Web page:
As I've mentioned in other reviews, there were so many films included
in the 2006
Tribeca Film Festival that it was virtually impossible to see
everything. There were several documentaries that dealt with the Iraq war
(including the excellent
which had its North American Premiere at Tribeca.

      Director Andrew Berends opted not to be embedded with troops in Iraq.
Instead, he traveled around the country with a guide, something which was
possible in 2004 but which two years later probably would get him killed.
Berends was determined to show a different side of the conflict in Iraq by
focusing on a grieving family. Ra'ad al-Azawi, the proprietor of a photography
shop, was shot and killed by American troops while he was guarding a mosque
in Kadhimiya. Although the press notes and
film's website indicate that Ra'ad's
death was accidental, there are questions that are never fully answered. The
Americans claimed that he was armed, but some of the other men who were
with him on guard that evening say he wasn't, although he may have been
carrying a long stick that could have been mistaken for a weapon. The others
readily admit that the other man shot by the Americans had been armed and
that he might not have put his weapon down when so ordered, predicating
the bloodshed. These matters are handled in a very cursory fashion and
perhaps could have or should have been probed.

      What is palpable is the grief of the al-Azawi family. The deceased's
mother and two sisters keen at his grave site and are clearly devastated by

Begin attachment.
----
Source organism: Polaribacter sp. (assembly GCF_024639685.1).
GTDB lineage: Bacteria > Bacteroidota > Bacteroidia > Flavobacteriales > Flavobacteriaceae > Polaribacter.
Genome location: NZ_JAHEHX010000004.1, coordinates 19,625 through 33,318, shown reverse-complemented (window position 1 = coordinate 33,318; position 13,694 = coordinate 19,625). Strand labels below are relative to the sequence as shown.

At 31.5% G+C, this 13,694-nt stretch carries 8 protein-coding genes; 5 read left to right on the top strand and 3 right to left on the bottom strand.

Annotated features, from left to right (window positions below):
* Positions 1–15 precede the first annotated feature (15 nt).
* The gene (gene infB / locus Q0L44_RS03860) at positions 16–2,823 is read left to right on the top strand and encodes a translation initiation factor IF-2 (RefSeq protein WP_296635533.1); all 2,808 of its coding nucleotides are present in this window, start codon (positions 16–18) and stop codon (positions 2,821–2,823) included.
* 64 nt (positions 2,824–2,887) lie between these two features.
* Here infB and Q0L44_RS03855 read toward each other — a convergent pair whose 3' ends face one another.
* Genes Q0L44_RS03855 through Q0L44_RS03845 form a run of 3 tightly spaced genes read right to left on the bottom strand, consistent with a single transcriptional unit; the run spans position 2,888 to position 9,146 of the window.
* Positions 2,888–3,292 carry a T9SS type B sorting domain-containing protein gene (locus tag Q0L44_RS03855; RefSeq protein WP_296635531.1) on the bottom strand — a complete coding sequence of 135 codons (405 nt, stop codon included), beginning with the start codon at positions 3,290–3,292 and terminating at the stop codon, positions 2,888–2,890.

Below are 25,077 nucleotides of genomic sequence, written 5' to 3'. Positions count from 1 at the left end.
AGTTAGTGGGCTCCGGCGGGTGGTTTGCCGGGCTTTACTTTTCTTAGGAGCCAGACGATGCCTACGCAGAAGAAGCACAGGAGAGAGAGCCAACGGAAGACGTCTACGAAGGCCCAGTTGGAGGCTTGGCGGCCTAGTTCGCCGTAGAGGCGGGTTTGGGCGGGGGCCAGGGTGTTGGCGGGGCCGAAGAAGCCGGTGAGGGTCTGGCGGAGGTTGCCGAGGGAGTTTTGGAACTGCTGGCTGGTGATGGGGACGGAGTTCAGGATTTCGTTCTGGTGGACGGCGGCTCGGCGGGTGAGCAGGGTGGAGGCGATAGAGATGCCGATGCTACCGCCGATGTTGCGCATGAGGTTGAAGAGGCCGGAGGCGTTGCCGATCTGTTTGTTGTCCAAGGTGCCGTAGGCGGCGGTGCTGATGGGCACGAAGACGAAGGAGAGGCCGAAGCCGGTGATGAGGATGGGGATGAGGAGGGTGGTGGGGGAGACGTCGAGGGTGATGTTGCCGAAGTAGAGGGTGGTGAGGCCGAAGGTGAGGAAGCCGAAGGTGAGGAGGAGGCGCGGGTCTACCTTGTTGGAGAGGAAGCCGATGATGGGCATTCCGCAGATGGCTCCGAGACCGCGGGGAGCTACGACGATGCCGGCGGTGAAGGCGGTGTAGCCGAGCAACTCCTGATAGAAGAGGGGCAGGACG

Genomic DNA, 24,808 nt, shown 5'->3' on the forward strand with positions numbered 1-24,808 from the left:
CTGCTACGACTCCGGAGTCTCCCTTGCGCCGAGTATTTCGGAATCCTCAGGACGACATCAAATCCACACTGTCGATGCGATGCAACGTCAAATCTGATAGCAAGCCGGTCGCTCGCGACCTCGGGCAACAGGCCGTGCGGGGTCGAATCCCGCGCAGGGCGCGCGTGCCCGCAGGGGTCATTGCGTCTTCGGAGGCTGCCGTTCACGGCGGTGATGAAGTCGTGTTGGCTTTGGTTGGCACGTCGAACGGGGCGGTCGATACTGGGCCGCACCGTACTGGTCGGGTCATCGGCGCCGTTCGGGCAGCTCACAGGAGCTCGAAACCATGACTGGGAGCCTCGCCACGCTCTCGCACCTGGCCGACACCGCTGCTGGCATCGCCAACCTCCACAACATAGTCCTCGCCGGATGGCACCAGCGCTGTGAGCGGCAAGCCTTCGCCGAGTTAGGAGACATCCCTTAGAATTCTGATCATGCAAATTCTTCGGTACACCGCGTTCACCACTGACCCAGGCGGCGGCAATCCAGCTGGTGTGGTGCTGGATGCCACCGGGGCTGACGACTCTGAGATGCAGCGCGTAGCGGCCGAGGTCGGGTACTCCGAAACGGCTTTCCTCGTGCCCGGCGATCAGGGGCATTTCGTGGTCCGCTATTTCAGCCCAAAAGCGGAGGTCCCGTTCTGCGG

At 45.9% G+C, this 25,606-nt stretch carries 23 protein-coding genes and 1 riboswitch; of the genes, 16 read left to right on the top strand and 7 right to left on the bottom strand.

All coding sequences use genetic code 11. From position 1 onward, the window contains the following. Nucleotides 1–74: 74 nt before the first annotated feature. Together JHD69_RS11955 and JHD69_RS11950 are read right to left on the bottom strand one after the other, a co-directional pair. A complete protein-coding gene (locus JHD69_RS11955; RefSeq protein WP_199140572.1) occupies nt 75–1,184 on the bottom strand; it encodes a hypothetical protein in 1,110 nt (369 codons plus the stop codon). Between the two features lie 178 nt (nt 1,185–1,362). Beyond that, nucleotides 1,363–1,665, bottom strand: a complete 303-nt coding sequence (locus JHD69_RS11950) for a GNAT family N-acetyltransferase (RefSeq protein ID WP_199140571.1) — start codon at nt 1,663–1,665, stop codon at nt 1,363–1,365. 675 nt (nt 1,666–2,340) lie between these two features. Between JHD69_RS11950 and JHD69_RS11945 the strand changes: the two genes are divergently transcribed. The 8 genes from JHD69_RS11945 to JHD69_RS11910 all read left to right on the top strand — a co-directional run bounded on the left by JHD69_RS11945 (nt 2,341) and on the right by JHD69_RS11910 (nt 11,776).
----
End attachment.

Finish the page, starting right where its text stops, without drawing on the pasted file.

his death. His younger brother Ibrahim finds himself thrust into the role of
"man of the house." It is up to this young man (he's about 19) to support his
mother and siblings and he must also decide whether to continue to operate
his brother's business. He's also filled with an understandably impotent rage               
that he verbalizes well. "When I see any Americans or Jews, I want revenge."

      I personally had a little trouble accepting a film built around such a
person. It's a bit difficult for me to be sympathetic to his grief when he makes
statements like that, even if he doesn't act on them. Berends doesn't really
help his case by allowing the film to shift focus away from this family. Ibrahim
and his pals are intrigued by the preachings of a radical cleric with distinctively
anti-American views. The young man also flirts with the idea of joining an
insurgency group, the Mehdi Army.

      Using that as a tenuous reason, Berends expands his film to include
footage of the Mehdi Army as it engages in skirmishes with American-led
forces. There's a very disturbing sequence in which the Mehdi engage several
Apache helicopters, resulting in one being shot down.

      One has to have a very intricate knowledge of the conflicts and various
sects involved in the Iraq conflict (and I'm doubtful that your average person
can tell you the difference between a Shi'ite and a Sunni). A documentary like
THE BLOOD OF MY BROTHER appears to have been made with good
intentions, to try to humanize the plight of the Iraqi, but in some ways it
only serves to infuriate and alienate.

Rating:                     C
 MPAA Rating:            NONE
Running time:           90 mins.

                                 Viewed at Cinema Village
The Blood of My Brother
©  2006 by C. E. Murphy. All Rights Reserved.